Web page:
Calling all manga fans! The Kyoto International Manga Museum houses over 300,000 Japanese comics. In addition to reading and admiring the comics, you can learn about manga’s evolution, watch performances, and view demonstrations on how to draw manga.
Spend some time at the Sanjūsangen-dō Temple. Admire 1,001 wooden statues of Kannon, the Buddhist goddess of mercy. In 1164, retired emperor Go-shirakawa requested that the temple be built. Unfortunately, it was burned to the ground in 1249, but was later rebuilt in 1266.
There are over 1,600 temples and 400 Shinto shrines in Kyoto. Because these are sacred sites, certain etiquette must be followed by visitors to these temples and shrines. To learn more about what is expected of visitors, and what the difference is between shrines and temples, click here. Remember that while some temples allow photography, others do not, so be mindful and look for signs prohibiting pictures.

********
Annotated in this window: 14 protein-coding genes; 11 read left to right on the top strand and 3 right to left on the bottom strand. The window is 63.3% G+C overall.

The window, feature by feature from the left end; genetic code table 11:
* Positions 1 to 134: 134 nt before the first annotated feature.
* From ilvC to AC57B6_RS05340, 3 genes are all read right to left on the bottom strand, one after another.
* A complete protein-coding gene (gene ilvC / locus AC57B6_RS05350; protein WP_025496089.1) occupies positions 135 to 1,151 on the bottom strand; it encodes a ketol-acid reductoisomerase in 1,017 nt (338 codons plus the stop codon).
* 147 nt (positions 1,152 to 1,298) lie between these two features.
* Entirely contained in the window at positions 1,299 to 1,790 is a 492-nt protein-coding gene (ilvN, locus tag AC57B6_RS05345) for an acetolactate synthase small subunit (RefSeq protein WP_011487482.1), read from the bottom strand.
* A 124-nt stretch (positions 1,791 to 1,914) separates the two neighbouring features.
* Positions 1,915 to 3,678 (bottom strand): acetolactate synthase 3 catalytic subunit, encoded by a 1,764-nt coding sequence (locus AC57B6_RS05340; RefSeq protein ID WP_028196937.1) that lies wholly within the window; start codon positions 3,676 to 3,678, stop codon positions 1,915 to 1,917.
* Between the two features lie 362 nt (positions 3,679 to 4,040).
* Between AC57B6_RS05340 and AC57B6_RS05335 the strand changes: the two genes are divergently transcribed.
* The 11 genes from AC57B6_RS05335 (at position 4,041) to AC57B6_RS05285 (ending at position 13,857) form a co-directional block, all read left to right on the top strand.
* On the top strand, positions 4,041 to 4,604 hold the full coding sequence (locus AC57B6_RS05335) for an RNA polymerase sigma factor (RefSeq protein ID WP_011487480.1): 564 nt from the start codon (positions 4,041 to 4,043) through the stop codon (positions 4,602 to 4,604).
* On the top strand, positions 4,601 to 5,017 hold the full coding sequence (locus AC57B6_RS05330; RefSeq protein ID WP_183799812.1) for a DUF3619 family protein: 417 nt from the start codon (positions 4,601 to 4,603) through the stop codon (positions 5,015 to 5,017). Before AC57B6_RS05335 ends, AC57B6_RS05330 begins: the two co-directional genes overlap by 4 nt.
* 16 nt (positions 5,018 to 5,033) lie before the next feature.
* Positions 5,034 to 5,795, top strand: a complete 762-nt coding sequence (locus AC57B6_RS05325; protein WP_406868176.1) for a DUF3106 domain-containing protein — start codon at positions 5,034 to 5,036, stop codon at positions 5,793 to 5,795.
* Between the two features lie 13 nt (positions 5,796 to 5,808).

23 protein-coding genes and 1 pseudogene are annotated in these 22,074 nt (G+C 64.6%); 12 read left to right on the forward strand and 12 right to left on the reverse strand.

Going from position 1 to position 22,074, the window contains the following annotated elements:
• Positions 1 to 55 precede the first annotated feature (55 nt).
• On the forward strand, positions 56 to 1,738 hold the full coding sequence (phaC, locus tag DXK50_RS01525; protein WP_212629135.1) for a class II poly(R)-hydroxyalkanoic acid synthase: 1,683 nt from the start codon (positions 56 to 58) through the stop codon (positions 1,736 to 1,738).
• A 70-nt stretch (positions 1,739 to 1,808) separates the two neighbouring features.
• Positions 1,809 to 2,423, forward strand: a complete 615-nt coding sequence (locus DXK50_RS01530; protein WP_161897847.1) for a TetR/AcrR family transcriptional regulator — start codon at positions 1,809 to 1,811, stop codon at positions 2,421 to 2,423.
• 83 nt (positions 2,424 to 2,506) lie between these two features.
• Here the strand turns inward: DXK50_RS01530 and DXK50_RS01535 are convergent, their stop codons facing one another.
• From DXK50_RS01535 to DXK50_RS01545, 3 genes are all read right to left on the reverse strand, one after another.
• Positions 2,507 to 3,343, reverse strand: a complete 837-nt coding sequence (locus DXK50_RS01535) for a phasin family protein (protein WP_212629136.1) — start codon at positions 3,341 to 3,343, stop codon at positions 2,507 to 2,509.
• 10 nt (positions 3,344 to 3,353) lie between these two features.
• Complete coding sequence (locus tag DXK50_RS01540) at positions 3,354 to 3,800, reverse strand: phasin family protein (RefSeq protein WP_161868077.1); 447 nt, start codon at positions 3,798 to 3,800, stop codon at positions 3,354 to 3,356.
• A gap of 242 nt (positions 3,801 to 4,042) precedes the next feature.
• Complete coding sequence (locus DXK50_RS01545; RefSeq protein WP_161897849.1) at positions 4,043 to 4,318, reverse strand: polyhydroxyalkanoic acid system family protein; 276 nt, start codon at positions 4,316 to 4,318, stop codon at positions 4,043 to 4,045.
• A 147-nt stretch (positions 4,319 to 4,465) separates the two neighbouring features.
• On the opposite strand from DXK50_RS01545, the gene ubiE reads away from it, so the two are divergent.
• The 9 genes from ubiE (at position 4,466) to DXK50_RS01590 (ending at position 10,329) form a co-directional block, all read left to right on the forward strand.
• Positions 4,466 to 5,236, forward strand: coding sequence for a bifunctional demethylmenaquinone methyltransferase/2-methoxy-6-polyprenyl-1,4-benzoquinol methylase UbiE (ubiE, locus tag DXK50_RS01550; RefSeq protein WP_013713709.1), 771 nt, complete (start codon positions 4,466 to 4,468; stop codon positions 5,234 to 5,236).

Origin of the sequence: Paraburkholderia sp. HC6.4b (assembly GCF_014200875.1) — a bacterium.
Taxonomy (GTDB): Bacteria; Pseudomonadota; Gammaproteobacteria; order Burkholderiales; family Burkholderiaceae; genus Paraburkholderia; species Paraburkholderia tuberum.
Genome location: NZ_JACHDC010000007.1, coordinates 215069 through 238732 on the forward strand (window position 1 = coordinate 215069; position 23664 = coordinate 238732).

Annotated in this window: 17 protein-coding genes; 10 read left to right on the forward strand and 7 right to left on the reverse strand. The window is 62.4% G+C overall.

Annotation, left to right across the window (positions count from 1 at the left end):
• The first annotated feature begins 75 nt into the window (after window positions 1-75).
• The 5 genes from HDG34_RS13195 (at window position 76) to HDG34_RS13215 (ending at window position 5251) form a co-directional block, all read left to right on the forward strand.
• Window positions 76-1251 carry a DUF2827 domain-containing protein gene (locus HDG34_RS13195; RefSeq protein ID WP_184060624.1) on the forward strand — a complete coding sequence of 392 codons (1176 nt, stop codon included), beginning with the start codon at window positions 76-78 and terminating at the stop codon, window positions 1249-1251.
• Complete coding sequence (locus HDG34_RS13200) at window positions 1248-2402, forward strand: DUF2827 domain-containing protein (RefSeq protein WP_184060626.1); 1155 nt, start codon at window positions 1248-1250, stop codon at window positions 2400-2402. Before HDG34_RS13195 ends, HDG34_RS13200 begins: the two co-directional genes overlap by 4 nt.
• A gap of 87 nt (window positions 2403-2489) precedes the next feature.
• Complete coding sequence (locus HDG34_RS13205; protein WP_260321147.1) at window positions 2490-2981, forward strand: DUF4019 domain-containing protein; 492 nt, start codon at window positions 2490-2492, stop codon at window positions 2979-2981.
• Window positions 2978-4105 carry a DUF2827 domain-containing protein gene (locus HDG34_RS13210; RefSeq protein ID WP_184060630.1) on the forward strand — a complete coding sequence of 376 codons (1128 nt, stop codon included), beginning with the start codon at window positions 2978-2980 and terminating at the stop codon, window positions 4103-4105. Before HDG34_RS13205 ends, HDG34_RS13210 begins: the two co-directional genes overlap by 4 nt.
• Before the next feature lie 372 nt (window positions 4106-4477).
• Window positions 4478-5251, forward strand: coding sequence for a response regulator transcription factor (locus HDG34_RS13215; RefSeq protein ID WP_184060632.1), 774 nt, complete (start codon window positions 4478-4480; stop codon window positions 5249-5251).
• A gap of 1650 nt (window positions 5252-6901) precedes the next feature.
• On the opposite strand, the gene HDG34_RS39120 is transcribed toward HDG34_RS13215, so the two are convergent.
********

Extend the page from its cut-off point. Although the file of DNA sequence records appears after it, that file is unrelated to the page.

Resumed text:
No trip is complete without some delicious, authentic cuisine. Japanese food varies by region, and Follow Me Foodie has come up with a list of must-try meals when you visit Kyoto. She recommends Kyoto-style sushi, tofu and vegetables, Kaiseki-ryōri (a traditional Japanese multi-course dinner), and a maiko dinner show (which includes entertainment along with dinner and drinks).
What to Know Before You Go—A Guide to Medications in Kyoto
Before you pack your bags for Kyoto, there are a few medication regulations that you should be aware of. Medicine containing pseudoephedrine (and/or stimulants or Codeine) are illegal in Japan unless it contains less than 10% of the ingredient. Pseudoephedrine can be found in many over-the-counter inhalers, as well as in many over-the-counter allergy and sinus medications. Some specific banned medications include (but are not limited to) the following: